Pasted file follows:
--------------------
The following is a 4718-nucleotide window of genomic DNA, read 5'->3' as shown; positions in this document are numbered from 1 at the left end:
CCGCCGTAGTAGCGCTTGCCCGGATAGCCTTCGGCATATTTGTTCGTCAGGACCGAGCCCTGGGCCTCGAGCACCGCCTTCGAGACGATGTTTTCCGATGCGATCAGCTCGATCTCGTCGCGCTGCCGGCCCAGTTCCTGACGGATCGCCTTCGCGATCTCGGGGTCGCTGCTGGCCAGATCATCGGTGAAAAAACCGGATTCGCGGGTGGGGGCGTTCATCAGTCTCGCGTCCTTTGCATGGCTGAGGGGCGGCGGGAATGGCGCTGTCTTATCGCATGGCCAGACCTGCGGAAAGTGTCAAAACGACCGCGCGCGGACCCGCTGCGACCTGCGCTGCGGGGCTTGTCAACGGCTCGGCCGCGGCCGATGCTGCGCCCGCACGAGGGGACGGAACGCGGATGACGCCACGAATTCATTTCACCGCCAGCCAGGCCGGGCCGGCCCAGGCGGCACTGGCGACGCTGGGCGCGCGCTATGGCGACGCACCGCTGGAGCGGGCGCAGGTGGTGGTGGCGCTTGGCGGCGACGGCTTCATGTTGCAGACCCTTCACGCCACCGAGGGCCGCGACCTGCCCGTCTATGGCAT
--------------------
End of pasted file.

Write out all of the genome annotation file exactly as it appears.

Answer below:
The following is a 4718-nucleotide window of genomic DNA, read 5'->3' as shown; positions in this document are numbered from 1 at the left end:
CCGCCGTAGTAGCGCTTGCCCGGATAGCCTTCGGCATATTTGTTCGTCAGGACCGAGCCCTGGGCCTCGAGCACCGCCTTCGAGACGATGTTTTCCGATGCGATCAGCTCGATCTCGTCGCGCTGCCGGCCCAGTTCCTGACGGATCGCCTTCGCGATCTCGGGGTCGCTGCTGGCCAGATCATCGGTGAAAAAACCGGATTCGCGGGTGGGGGCGTTCATCAGTCTCGCGTCCTTTGCATGGCTGAGGGGCGGCGGGAATGGCGCTGTCTTATCGCATGGCCAGACCTGCGGAAAGTGTCAAAACGACCGCGCGCGGACCCGCTGCGACCTGCGCTGCGGGGCTTGTCAACGGCTCGGCCGCGGCCGATGCTGCGCCCGCACGAGGGGACGGAACGCGGATGACGCCACGAATTCATTTCACCGCCAGCCAGGCCGGGCCGGCCCAGGCGGCACTGGCGACGCTGGGCGCGCGCTATGGCGACGCACCGCTGGAGCGGGCGCAGGTGGTGGTGGCGCTTGGCGGCGACGGCTTCATGTTGCAGACCCTTCACGCCACCGAGGGCCGCGACCTGCCCGTCTATGGCAT